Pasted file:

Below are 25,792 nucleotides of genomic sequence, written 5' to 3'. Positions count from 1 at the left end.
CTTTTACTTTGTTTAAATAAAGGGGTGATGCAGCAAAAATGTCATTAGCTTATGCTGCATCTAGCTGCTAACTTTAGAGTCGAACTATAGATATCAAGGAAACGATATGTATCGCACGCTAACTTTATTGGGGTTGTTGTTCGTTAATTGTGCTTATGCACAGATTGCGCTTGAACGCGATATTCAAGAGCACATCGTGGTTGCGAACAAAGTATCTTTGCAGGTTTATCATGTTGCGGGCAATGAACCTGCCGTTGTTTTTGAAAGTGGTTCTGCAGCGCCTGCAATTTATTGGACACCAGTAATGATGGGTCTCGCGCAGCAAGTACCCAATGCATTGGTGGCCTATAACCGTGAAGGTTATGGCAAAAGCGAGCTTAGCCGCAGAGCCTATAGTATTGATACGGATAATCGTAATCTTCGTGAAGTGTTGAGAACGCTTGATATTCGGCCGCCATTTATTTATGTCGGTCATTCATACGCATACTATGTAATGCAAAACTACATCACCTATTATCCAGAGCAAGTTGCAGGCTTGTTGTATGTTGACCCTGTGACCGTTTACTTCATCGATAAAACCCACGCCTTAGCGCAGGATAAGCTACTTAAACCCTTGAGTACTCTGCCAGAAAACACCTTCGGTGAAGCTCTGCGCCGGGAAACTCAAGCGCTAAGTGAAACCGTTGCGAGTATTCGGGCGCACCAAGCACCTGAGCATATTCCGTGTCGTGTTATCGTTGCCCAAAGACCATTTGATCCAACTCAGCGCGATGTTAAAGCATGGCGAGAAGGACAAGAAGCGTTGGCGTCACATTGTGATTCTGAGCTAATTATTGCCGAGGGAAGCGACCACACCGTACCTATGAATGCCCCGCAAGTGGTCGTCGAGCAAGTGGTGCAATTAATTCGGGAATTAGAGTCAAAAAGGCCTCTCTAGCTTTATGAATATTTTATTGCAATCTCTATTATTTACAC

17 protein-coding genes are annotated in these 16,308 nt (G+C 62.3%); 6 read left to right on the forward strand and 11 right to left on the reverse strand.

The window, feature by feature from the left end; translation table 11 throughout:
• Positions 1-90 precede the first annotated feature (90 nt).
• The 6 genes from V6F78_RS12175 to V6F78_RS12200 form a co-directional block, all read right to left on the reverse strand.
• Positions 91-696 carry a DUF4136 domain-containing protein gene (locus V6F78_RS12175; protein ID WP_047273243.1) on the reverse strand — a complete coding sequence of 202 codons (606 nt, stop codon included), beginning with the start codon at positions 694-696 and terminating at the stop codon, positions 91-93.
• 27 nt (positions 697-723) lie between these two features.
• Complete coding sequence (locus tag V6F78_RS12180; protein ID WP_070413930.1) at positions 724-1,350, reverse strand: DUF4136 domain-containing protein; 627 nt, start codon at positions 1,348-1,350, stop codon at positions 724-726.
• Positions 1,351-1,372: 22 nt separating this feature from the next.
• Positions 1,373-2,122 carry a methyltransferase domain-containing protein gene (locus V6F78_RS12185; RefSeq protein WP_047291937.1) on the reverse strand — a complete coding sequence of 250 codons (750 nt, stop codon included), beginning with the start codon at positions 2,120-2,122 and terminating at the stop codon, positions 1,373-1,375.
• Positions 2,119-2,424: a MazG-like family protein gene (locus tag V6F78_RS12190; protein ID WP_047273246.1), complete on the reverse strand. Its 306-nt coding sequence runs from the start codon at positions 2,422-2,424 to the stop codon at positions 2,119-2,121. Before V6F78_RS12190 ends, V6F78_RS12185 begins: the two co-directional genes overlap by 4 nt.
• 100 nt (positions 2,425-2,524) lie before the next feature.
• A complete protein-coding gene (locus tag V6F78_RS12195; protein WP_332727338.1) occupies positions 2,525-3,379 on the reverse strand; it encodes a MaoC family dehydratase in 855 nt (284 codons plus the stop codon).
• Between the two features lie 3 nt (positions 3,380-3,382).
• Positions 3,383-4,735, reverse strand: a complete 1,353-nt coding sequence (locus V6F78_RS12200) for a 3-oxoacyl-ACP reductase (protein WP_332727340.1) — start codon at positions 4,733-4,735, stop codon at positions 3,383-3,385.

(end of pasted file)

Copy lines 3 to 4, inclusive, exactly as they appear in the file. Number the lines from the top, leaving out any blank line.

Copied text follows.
17 protein-coding genes are annotated in these 16,308 nt (G+C 62.3%); 6 read left to right on the forward strand and 11 right to left on the reverse strand.

The window, feature by feature from the left end; translation table 11 throughout: